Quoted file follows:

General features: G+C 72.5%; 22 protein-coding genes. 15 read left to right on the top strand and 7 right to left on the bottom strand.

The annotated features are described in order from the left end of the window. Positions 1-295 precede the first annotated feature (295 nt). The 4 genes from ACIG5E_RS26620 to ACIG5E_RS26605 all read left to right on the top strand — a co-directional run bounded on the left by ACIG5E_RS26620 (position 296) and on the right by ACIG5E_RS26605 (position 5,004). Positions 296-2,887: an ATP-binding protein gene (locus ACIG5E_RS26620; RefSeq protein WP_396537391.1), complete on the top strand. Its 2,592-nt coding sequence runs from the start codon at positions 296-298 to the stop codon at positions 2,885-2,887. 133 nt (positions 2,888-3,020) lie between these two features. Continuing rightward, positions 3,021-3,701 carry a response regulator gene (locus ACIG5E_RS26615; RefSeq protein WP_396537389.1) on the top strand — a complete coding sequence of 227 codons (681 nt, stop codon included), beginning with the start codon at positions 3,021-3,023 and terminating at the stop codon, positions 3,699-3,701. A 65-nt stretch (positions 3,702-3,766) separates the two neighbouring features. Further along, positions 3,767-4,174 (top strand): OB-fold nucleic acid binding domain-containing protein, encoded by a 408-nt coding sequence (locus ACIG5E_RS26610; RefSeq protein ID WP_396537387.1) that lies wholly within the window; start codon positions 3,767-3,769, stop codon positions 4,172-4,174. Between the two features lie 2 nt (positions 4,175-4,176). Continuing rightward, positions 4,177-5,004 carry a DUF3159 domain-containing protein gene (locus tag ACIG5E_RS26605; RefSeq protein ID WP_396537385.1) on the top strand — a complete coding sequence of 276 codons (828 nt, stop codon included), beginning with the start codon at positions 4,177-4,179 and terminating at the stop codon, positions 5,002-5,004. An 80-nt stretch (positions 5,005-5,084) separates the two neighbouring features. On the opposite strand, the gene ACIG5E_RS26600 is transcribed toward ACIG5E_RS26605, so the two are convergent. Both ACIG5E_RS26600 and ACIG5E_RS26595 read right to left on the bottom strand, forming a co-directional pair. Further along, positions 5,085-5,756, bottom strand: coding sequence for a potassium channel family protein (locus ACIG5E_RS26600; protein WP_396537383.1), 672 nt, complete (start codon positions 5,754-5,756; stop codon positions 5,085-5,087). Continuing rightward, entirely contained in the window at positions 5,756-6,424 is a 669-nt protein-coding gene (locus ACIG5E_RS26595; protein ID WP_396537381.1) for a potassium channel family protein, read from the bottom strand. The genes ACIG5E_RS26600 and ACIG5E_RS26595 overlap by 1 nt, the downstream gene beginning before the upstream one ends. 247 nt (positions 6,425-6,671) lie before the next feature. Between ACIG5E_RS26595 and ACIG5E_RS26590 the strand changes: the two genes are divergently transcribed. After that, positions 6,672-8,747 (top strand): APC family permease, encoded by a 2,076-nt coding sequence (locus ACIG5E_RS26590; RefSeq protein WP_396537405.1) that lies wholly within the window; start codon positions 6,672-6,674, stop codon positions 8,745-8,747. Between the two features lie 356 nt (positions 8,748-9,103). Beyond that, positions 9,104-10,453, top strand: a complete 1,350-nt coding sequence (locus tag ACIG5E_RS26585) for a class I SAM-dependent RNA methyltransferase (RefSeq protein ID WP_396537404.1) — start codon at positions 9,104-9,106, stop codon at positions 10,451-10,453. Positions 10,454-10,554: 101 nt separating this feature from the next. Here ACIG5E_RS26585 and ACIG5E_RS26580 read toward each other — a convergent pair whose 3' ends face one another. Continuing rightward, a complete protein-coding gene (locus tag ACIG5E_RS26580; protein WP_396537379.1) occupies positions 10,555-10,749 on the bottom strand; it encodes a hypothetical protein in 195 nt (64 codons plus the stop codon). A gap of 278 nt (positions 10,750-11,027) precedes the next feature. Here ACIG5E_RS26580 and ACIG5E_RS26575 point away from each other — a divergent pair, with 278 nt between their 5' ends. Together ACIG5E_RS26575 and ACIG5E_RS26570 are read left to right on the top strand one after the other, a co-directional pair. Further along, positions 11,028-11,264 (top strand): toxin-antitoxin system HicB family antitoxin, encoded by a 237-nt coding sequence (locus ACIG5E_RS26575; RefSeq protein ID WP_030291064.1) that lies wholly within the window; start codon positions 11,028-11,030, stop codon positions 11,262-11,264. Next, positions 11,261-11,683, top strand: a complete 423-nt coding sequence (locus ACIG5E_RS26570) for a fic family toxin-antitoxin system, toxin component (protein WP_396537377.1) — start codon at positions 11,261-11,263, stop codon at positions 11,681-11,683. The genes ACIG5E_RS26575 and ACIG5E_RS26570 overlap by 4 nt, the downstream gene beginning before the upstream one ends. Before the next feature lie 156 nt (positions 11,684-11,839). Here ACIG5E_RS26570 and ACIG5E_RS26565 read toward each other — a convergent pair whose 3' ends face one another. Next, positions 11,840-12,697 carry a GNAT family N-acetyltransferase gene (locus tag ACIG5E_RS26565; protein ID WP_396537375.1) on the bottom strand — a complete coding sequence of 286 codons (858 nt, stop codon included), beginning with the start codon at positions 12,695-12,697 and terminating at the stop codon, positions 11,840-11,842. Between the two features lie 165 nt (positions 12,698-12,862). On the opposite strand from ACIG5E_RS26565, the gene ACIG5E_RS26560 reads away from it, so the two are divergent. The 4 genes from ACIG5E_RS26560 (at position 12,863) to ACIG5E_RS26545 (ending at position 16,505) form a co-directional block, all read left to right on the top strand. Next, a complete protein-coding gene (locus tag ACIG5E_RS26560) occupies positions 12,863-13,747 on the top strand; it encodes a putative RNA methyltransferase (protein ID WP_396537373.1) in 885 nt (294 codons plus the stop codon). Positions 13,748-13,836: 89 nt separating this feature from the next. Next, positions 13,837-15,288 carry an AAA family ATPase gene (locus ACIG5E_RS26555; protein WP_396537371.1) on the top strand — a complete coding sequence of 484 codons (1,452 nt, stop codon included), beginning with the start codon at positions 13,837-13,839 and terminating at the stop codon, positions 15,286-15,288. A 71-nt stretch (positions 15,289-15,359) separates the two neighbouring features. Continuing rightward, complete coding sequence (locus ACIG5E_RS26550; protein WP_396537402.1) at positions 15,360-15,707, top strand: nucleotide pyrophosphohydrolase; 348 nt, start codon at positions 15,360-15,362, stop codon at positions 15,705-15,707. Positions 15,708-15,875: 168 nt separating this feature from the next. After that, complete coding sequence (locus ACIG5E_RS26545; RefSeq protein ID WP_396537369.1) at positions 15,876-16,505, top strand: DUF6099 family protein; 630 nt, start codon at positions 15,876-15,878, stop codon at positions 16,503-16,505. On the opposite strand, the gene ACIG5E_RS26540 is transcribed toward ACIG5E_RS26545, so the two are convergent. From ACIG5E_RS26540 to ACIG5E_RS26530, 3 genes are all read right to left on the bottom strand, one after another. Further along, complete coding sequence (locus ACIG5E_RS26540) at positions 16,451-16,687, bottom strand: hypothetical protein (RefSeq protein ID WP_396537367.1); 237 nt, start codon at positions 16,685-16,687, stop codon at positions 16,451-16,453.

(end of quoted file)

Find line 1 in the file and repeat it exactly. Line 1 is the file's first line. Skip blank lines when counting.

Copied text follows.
General features: G+C 72.5%; 22 protein-coding genes. 15 read left to right on the top strand and 7 right to left on the bottom strand.